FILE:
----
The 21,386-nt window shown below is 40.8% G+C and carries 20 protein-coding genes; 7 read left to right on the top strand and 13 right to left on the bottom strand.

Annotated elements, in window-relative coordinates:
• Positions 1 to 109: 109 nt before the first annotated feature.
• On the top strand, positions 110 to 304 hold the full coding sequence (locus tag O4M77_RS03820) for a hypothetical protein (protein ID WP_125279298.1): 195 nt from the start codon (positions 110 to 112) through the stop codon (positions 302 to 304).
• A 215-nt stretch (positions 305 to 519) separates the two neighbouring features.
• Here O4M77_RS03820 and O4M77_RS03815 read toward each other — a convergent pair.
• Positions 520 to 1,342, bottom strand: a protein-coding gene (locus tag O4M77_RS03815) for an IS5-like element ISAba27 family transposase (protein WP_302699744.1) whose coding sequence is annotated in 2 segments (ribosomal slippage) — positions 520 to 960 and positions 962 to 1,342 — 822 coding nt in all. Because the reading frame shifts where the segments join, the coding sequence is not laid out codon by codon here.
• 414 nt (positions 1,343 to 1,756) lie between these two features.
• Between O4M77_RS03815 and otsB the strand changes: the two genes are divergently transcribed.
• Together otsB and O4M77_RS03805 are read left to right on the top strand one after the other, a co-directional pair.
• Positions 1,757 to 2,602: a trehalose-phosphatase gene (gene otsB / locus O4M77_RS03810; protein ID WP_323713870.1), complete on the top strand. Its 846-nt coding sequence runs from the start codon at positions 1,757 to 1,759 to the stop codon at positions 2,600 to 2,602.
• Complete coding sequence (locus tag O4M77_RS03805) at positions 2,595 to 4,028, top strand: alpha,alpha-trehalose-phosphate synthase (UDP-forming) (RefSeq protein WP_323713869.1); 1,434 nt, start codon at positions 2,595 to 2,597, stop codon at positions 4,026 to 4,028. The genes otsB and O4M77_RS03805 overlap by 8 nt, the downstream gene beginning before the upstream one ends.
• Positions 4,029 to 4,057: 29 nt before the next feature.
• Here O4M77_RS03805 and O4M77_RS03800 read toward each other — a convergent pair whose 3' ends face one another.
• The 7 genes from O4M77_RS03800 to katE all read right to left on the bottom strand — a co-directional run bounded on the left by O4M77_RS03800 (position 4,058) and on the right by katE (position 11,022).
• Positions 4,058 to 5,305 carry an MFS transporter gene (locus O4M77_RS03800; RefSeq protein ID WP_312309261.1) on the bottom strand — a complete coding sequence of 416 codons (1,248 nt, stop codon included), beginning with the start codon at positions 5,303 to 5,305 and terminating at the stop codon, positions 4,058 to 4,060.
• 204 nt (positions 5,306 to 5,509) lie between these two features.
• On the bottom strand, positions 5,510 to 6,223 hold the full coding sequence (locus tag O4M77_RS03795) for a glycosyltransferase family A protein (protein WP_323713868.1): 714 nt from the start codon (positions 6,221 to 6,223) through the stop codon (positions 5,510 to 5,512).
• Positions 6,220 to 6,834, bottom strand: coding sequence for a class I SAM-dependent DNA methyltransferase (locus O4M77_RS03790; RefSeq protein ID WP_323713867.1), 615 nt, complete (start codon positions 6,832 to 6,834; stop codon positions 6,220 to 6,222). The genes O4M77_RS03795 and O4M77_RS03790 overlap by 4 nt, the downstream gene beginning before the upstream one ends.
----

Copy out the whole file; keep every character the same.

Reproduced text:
The 21,386-nt window shown below is 40.8% G+C and carries 20 protein-coding genes; 7 read left to right on the top strand and 13 right to left on the bottom strand.

Annotated elements, in window-relative coordinates:
• Positions 1 to 109: 109 nt before the first annotated feature.
• On the top strand, positions 110 to 304 hold the full coding sequence (locus tag O4M77_RS03820) for a hypothetical protein (protein ID WP_125279298.1): 195 nt from the start codon (positions 110 to 112) through the stop codon (positions 302 to 304).
• A 215-nt stretch (positions 305 to 519) separates the two neighbouring features.
• Here O4M77_RS03820 and O4M77_RS03815 read toward each other — a convergent pair.
• Positions 520 to 1,342, bottom strand: a protein-coding gene (locus tag O4M77_RS03815) for an IS5-like element ISAba27 family transposase (protein WP_302699744.1) whose coding sequence is annotated in 2 segments (ribosomal slippage) — positions 520 to 960 and positions 962 to 1,342 — 822 coding nt in all. Because the reading frame shifts where the segments join, the coding sequence is not laid out codon by codon here.
• 414 nt (positions 1,343 to 1,756) lie between these two features.
• Between O4M77_RS03815 and otsB the strand changes: the two genes are divergently transcribed.
• Together otsB and O4M77_RS03805 are read left to right on the top strand one after the other, a co-directional pair.
• Positions 1,757 to 2,602: a trehalose-phosphatase gene (gene otsB / locus O4M77_RS03810; protein ID WP_323713870.1), complete on the top strand. Its 846-nt coding sequence runs from the start codon at positions 1,757 to 1,759 to the stop codon at positions 2,600 to 2,602.
• Complete coding sequence (locus tag O4M77_RS03805) at positions 2,595 to 4,028, top strand: alpha,alpha-trehalose-phosphate synthase (UDP-forming) (RefSeq protein WP_323713869.1); 1,434 nt, start codon at positions 2,595 to 2,597, stop codon at positions 4,026 to 4,028. The genes otsB and O4M77_RS03805 overlap by 8 nt, the downstream gene beginning before the upstream one ends.
• Positions 4,029 to 4,057: 29 nt before the next feature.
• Here O4M77_RS03805 and O4M77_RS03800 read toward each other — a convergent pair whose 3' ends face one another.
• The 7 genes from O4M77_RS03800 to katE all read right to left on the bottom strand — a co-directional run bounded on the left by O4M77_RS03800 (position 4,058) and on the right by katE (position 11,022).
• Positions 4,058 to 5,305 carry an MFS transporter gene (locus O4M77_RS03800; RefSeq protein ID WP_312309261.1) on the bottom strand — a complete coding sequence of 416 codons (1,248 nt, stop codon included), beginning with the start codon at positions 5,303 to 5,305 and terminating at the stop codon, positions 4,058 to 4,060.
• 204 nt (positions 5,306 to 5,509) lie between these two features.
• On the bottom strand, positions 5,510 to 6,223 hold the full coding sequence (locus tag O4M77_RS03795) for a glycosyltransferase family A protein (protein WP_323713868.1): 714 nt from the start codon (positions 6,221 to 6,223) through the stop codon (positions 5,510 to 5,512).
• Positions 6,220 to 6,834, bottom strand: coding sequence for a class I SAM-dependent DNA methyltransferase (locus O4M77_RS03790; RefSeq protein ID WP_323713867.1), 615 nt, complete (start codon positions 6,832 to 6,834; stop codon positions 6,220 to 6,222). The genes O4M77_RS03795 and O4M77_RS03790 overlap by 4 nt, the downstream gene beginning before the upstream one ends.